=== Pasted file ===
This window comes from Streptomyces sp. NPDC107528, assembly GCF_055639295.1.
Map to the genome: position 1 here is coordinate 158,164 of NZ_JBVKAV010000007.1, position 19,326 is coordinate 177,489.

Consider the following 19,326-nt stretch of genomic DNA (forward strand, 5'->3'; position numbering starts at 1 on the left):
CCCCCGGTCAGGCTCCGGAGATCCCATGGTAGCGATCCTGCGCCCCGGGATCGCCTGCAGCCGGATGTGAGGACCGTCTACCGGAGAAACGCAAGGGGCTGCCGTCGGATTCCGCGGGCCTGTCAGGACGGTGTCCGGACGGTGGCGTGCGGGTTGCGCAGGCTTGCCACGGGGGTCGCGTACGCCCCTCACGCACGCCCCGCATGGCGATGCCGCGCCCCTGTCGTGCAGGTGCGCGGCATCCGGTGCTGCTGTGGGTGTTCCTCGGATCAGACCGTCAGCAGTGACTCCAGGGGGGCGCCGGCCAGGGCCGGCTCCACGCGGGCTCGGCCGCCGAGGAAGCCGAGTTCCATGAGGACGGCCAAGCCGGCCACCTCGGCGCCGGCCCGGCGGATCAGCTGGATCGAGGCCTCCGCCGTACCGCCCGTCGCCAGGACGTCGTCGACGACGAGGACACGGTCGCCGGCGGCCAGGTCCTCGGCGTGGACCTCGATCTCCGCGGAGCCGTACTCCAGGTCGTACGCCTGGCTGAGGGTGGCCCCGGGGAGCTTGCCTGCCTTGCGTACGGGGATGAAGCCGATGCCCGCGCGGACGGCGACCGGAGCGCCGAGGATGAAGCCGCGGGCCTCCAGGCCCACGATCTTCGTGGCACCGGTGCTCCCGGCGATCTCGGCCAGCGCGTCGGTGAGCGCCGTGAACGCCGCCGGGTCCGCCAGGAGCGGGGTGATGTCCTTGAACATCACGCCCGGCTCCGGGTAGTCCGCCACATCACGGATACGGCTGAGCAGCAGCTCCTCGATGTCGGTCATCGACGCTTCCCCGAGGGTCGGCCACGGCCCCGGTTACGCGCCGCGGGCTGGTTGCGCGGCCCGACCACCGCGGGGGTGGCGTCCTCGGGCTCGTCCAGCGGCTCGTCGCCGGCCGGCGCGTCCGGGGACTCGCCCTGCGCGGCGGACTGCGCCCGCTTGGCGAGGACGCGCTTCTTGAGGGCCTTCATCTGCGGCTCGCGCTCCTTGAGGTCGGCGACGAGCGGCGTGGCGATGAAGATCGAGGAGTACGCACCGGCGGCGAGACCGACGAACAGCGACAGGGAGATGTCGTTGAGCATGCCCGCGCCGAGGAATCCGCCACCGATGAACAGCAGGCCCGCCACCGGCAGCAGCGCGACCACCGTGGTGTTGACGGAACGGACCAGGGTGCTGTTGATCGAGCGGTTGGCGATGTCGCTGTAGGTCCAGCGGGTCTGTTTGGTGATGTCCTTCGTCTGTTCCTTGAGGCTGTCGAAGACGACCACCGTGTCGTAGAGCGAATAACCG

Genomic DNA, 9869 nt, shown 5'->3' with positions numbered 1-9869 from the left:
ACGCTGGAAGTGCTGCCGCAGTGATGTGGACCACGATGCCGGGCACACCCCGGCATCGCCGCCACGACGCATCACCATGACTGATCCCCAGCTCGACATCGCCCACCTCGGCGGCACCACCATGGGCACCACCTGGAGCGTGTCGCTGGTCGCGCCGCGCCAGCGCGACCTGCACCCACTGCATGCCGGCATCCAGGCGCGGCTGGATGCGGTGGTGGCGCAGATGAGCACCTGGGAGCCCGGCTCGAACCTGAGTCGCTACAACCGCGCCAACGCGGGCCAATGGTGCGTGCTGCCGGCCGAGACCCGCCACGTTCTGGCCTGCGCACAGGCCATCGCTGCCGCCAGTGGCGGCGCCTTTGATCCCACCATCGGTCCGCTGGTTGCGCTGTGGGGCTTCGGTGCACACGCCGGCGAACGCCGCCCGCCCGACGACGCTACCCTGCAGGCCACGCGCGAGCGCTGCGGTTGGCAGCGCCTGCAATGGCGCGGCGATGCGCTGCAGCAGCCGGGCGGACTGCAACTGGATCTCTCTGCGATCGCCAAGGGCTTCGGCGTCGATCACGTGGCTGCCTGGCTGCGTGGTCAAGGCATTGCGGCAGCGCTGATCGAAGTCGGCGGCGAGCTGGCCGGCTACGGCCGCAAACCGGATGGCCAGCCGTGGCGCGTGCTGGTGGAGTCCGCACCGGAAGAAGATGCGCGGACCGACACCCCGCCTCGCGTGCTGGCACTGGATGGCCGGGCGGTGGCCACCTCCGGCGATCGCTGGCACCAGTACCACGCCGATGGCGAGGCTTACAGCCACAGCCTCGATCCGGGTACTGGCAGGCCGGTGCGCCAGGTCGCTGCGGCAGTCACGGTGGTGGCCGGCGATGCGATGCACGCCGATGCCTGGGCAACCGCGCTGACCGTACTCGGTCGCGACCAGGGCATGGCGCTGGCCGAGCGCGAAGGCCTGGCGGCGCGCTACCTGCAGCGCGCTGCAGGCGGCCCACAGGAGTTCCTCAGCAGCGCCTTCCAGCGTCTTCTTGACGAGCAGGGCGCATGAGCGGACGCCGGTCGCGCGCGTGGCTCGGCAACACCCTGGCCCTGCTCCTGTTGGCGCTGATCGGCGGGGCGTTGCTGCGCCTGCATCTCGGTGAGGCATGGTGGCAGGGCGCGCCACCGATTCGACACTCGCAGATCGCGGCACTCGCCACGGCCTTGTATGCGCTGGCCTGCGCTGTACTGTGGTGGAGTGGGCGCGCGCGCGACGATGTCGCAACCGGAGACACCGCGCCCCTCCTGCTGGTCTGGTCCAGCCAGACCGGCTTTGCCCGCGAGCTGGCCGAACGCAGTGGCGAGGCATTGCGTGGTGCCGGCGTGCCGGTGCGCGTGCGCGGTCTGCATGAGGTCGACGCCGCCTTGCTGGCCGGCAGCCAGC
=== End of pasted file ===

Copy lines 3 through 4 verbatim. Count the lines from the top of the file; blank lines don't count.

Consider the following 19,326-nt stretch of genomic DNA (forward strand, 5'->3'; position numbering starts at 1 on the left):
CCCCCGGTCAGGCTCCGGAGATCCCATGGTAGCGATCCTGCGCCCCGGGATCGCCTGCAGCCGGATGTGAGGACCGTCTACCGGAGAAACGCAAGGGGCTGCCGTCGGATTCCGCGGGCCTGTCAGGACGGTGTCCGGACGGTGGCGTGCGGGTTGCGCAGGCTTGCCACGGGGGTCGCGTACGCCCCTCACGCACGCCCCGCATGGCGATGCCGCGCCCCTGTCGTGCAGGTGCGCGGCATCCGGTGCTGCTGTGGGTGTTCCTCGGATCAGACCGTCAGCAGTGACTCCAGGGGGGCGCCGGCCAGGGCCGGCTCCACGCGGGCTCGGCCGCCGAGGAAGCCGAGTTCCATGAGGACGGCCAAGCCGGCCACCTCGGCGCCGGCCCGGCGGATCAGCTGGATCGAGGCCTCCGCCGTACCGCCCGTCGCCAGGACGTCGTCGACGACGAGGACACGGTCGCCGGCGGCCAGGTCCTCGGCGTGGACCTCGATCTCCGCGGAGCCGTACTCCAGGTCGTACGCCTGGCTGAGGGTGGCCCCGGGGAGCTTGCCTGCCTTGCGTACGGGGATGAAGCCGATGCCCGCGCGGACGGCGACCGGAGCGCCGAGGATGAAGCCGCGGGCCTCCAGGCCCACGATCTTCGTGGCACCGGTGCTCCCGGCGATCTCGGCCAGCGCGTCGGTGAGCGCCGTGAACGCCGCCGGGTCCGCCAGGAGCGGGGTGATGTCCTTGAACATCACGCCCGGCTCCGGGTAGTCCGCCACATCACGGATACGGCTGAGCAGCAGCTCCTCGATGTCGGTCATCGACGCTTCCCCGAGGGTCGGCCACGGCCCCGGTTACGCGCCGCGGGCTGGTTGCGCGGCCCGACCACCGCGGGGGTGGCGTCCTCGGGCTCGTCCAGCGGCTCGTCGCCGGCCGGCGCGTCCGGGGACTCGCCCTGCGCGGCGGACTGCGCCCGCTTGGCGAGGACGCGCTTCTTGAGGGCCTTCATCTGCGGCTCGCGCTCCTTGAGGTCGGCGACGAGCGGCGTGGCGATGAAGATCGAGGAGTACGCACCGGCGGCGAGACCGACGAACAGCGACAGGGAGATGTCGTTGAGCATGCCCGCGCCGAGGAATCCGCCACCGATGAACAGCAGGCCCGCCACCGGCAGCAGCGCGACCACCGTGGTGTTGACGGAACGGACCAGGGTGCTGTTGATCGAGCGGTTGGCGATGTCGCTGTAGGTCCAGCGGGTCTGTTTGGTGATGTCCTTCGTCTGTTCCTTGAGGCTGTCGAAGACGACCACCGTGTCGTAGAGCGAATAACCG